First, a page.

|View of the park September 2016|
Remnants of the Tararu Gardens are signposted at the entrance to the Dickson Holiday Park.
|c1868 Subdivision map of Tararu Garden area|
There was a major storm in 1874 that destroyed the Tararu Wharf, badly damaged Robert Graham’s hotel and his beloved Tararu Gardens. Following these series of events, Mr Graham left Thames, having his hotel shipped to his Waiwera Hotel site. Thankfully new of proprietors and owners kept the Tararu Gardens operational.
Sunday excursions to the Tararu Gardens were always popular. A place where families would picnic, swim in the river and play sports on the flat adjacent areas. Bands would play and dancing would continue on the green well into the night. Admission to the gardens cost sixpence and strawberries and cream another sixpence. School visits were also held to the gardens, such as end of year activities. One such excursion took place on 14th December 1876. “A big day for all the schools of the Waiotahi District. Over 700 children from the five schools went to the Tararu Gardens for a day of music, fun and games. All up there were over 1000 people present. Everything went off satisfactorily, and the whole affair was evidence of the success of the educational system at present in force.”(1)
Larger sports events were held on the main Tararu Flats where the Thames Hospital Board farm and Tararu Home was relocated (now Bupa Tararu Rest Home and Hospital).
|Thames Star 31 December 1885|
The gardens were not always smooth sailing financially over the years, resulting in many attempted sales and owners. In 1876 Mr Fred Bennett was listed as the Proprietor of the gardens. While a note in the 1918 newspaper mentioned that the gardens were actually laid out by Mr F Bennett.(2) The gardens appear to have operated seasonally in these early years, for instance they opened Saturday 21 October 1876. Admission for six months was listed as giving the holder admission at all times during the day, including Sundays! The cost was: Family ticket (Two adults and children under 12 years of age) 10s 6d; and single ticket 5s. (3)
The strawberries that were so popular were grown at the gardens. In 1879, the paper reported that Mr Bennett and his assistants had been busy at the gardens which were in the full bloom of spring flowers. “The Strawberries are rapidly ripening, indeed a good number have already found their way into Grahamstown, and with seasonal weather Mr Bennett expects to be able to meet all the demands of his many visitors.” (4)
In the Thames Star 15 March 1888, Mr R R McGregor, auctioneer of Thames had been authorised to sell the Tararu Gardens by order of the mortgagees. The land described as being part of Block Kauaeranga E, No 14. In another section Mr Robert Graham Esq, was reported as the late owner, it is not clear whether this meant he was the current owner. At the auction the bidding reached 500 Pounds, the property was withdrawn as this was 90 Pounds under the reserve price set before the auction.The next we hear is that the gardens are in the procession of the Thames Building Society, who offered them for sale in January 1890. A correspondent wrote to the Thames Star newspaper on 10 February 1890 and suggested wisely that the Borough Council should purchase the gardens as a recreation ground for the town. The matter dragged on. In 1891 the council was offered the gardens and surrounding grounds for 625 Pounds. The Thames Star 6 February 1891, had the news that the Thames Borough Council had decided not to buy the Tararu or Parawai Gardens as recreation areas for the town, deeming them not suitable. By 1892 the Building Society still had the mortgage on the property and wanted urgently to sell the Tararu gardens.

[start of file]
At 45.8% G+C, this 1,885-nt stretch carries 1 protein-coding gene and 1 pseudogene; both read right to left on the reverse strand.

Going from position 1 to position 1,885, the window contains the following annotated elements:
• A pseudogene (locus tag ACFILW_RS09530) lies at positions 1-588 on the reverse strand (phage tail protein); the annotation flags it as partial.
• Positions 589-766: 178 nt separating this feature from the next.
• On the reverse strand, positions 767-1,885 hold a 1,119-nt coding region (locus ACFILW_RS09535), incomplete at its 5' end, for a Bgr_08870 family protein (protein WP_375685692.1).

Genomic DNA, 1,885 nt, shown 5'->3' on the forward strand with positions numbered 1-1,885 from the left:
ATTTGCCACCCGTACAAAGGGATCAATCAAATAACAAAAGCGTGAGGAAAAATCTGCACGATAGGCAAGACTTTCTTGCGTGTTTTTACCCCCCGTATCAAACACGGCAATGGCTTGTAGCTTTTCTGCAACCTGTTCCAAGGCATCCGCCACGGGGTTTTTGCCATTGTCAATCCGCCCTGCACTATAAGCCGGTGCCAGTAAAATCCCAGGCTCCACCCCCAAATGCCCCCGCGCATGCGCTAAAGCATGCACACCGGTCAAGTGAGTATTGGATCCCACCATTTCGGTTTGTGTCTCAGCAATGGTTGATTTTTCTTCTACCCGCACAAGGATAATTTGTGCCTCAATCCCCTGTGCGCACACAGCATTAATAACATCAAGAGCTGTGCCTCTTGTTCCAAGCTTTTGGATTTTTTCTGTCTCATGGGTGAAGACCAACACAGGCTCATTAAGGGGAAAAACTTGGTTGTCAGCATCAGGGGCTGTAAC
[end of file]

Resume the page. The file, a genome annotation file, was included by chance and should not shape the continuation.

The news came at the end of 1892 that Mr R Comer had purchased the property for 300 Pounds, then immediately offered it to the council at that price, so they could be used as a recreation ground for the town. In the end, a vote was held so that the people of Thames could decide whether the gardens should be purchased. The poll required 373 votes in favour, but sadly only 121 votes were for it and 48 against. So it was left to Robert Comer to continue to run the gardens, at the end of 1893 the entrance fee was reduced to entice customers. Then once again at the beginning of 1894 the property was yet again on the market. During all these years of continual for sale notices, the paper is still full of people going to the gardens to enjoy picnic and other events.
|1954 view of the park|
In 1953 the Thames Improvement Society planted a tree and placed a plaque at the Thames Camping Ground to honour the work of the late Mr J Dickson. (photo below) “It was felt that such a memorial would be most appropriate in view of all Mr Dickson had done as Chairman of the Works Committee to bring the Camping Ground into being and the great interest he had always shown in anything to do with the beautification of the town.” (6) Mr A J Dickson had died 1 September 1953. (7)
The park/gardens have changed hands many times over the years. Today the camping ground is called Dickson Holiday Park and remains to this day a popular holiday destination. The plaque for Mr Dickson, is now located on a rock at the entrance to the park, as well as a sign showing the remnants of the famed Tararu Gardens.
|Above: The Memorial plaque for Mr Dickson on the rock (left photo), closer view on the right.|
Below: View of the park from the entrance, looking south-east
(1) Waiotahi Creek School, by Althea Barker.
(2) Thames Star, 11 March 1918.
(3) Thames Star, 4 December 1876.
(4) Thames Star, 20 October 1879.
(5) Thames Star, 28 July 1986.
(6) Thames Star, 9 September 1953.
(7) Thames Star, 2 September 1953.
Old Tararu Gardens an Important part of early Thames, Thames Star, 20 June 1952.